Really what I'm looking for is a torque wrench (or wrenches) that will cover scope mounting up to action screws. I'd like to keep the cost under 150 but can stretch to 200 if needed.
 

pastera

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The variance in the torque wrench is dwarfed by poor thread prep - if the threads (male and female) aren't clean and dry, the torque wrench is useless.

If the joint is lubed (thread locker counts) then the torque needs to be reduced from the dry spec (but the amount varies based on lube and joint configuration)

Buy something decent that will be repeatable if not accurate.
 

greencobra

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I use this on on my motorcycles;
this tekton looks decent for any gun related jobs. i saw amazon had it for $29 yesterday evening. i went to order it today and it's 39. but still decent price for a tool that won't get heavy use.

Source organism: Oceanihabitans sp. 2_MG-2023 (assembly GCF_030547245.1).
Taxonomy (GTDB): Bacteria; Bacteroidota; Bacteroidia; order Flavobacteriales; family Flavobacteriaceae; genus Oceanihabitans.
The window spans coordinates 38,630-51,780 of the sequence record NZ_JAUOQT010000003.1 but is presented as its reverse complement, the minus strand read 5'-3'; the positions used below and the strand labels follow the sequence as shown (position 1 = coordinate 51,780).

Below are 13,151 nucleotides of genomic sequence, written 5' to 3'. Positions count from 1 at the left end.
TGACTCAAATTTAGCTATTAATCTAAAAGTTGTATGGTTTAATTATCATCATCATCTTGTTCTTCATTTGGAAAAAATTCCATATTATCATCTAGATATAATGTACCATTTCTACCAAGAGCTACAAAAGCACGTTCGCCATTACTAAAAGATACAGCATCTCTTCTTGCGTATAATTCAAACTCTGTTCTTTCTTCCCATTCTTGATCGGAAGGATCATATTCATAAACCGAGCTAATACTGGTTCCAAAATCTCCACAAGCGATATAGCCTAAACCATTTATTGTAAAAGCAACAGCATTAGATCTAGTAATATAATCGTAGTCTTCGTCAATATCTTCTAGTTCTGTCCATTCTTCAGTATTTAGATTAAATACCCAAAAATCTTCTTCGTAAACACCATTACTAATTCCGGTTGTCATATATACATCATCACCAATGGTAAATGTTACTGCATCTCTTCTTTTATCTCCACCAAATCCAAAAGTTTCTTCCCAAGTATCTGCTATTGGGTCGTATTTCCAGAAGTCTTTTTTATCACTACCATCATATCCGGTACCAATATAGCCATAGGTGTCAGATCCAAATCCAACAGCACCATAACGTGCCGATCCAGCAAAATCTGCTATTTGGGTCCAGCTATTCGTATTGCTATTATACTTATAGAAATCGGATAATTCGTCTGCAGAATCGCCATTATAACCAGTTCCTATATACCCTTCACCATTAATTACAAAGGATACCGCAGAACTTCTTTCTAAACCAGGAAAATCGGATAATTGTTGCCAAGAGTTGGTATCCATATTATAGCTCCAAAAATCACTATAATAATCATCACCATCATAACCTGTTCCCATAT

mac1911

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Looking for a torque wrench (or wrenches) to handle up to 85 in/lbs, basement of 10. Finest adjustment possible.

That range should cover rimfires on up; Ruger American rifles seem to recommend 60-80, which is the highest I've seen, so that should be good.

I looked at the FAT analog wrench but wanted something with finer settings. The digital looks promising, but several reviews says it is nearly impossible to torque the higher settings.

Aaaaand just to make it extra fun, what is easiest on the hands? (Arthritis big time)

This will be used sparingly, so I'd like quality but don't need tools designed for high use over years.

Thanks to all.